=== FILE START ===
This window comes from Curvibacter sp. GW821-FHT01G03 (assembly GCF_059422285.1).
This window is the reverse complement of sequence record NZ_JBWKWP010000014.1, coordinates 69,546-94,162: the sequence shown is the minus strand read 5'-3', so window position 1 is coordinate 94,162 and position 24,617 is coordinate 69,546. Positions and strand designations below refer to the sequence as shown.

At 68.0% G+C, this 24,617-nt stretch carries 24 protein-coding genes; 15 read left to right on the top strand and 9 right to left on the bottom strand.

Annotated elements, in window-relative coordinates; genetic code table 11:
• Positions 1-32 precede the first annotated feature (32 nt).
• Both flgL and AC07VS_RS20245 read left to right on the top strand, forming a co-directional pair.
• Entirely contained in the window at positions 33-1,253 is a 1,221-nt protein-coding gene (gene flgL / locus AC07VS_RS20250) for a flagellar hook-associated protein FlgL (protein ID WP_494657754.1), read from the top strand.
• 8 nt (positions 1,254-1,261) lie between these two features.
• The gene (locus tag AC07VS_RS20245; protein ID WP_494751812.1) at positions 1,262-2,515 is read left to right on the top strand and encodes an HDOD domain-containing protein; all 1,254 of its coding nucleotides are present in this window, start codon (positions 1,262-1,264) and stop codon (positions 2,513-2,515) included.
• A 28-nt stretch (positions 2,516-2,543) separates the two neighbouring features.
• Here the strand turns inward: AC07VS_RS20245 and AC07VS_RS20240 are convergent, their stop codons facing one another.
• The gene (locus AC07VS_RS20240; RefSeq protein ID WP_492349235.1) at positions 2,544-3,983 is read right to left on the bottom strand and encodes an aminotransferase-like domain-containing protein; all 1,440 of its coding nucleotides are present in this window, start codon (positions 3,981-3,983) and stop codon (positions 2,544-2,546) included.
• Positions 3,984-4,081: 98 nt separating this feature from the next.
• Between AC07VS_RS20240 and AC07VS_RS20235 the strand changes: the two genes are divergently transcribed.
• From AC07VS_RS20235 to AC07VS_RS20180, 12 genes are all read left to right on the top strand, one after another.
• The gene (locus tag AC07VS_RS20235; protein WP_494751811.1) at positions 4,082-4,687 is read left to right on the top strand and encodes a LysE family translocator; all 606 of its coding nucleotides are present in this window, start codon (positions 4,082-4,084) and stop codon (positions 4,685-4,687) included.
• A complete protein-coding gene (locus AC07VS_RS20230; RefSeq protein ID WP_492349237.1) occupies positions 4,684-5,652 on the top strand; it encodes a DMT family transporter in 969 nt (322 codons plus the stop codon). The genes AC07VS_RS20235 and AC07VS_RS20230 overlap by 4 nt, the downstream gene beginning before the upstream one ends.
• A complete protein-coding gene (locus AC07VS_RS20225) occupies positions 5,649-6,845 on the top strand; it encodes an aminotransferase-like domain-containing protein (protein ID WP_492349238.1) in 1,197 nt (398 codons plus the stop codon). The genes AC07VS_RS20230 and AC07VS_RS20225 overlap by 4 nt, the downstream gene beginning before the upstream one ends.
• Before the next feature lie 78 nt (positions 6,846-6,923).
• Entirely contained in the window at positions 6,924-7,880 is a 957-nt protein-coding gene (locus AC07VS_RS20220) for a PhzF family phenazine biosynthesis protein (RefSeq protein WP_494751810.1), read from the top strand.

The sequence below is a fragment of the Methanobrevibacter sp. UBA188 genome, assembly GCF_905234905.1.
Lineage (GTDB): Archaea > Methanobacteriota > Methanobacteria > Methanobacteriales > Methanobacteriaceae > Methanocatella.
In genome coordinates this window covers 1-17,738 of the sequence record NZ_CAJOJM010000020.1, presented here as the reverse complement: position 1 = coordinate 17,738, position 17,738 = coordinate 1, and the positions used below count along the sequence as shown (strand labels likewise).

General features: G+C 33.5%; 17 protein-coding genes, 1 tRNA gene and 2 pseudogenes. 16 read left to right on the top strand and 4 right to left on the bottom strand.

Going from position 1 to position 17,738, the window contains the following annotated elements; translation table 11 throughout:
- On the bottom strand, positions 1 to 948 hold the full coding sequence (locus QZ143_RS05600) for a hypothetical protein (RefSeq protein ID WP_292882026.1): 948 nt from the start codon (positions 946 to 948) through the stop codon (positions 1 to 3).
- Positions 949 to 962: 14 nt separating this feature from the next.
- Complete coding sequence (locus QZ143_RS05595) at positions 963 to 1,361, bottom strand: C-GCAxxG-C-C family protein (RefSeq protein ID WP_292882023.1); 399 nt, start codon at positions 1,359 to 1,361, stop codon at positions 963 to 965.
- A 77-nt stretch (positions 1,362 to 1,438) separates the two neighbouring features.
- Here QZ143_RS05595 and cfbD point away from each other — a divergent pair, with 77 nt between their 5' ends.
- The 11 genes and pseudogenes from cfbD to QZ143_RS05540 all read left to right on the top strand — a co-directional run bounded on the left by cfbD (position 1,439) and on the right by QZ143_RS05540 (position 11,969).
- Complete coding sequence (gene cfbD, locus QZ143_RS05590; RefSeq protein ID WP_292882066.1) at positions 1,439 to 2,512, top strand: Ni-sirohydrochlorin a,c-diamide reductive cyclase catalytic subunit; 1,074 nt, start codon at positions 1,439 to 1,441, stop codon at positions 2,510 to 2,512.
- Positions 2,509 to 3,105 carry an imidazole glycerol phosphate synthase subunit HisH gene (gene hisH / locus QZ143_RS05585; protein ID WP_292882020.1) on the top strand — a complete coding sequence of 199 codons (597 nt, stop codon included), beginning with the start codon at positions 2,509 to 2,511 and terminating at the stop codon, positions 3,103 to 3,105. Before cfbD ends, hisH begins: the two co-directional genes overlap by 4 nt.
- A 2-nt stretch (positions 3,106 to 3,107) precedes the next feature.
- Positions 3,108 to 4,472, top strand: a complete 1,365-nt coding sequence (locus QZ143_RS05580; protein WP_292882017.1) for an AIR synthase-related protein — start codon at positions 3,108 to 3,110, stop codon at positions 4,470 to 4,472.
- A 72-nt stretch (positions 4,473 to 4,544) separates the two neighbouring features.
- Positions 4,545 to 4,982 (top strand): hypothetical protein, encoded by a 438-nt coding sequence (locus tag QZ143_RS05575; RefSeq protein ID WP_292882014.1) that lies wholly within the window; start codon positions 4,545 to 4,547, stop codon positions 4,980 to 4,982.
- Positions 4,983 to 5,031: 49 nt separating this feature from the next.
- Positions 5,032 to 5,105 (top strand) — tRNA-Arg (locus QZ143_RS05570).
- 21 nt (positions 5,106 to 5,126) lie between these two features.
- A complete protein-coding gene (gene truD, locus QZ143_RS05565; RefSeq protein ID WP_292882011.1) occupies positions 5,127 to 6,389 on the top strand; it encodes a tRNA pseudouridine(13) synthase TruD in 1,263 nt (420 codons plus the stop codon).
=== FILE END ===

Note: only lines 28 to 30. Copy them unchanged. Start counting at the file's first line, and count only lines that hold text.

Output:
- Complete coding sequence (locus QZ143_RS05595) at positions 963 to 1,361, bottom strand: C-GCAxxG-C-C family protein (RefSeq protein ID WP_292882023.1); 399 nt, start codon at positions 1,359 to 1,361, stop codon at positions 963 to 965.
- A 77-nt stretch (positions 1,362 to 1,438) separates the two neighbouring features.
- Here QZ143_RS05595 and cfbD point away from each other — a divergent pair, with 77 nt between their 5' ends.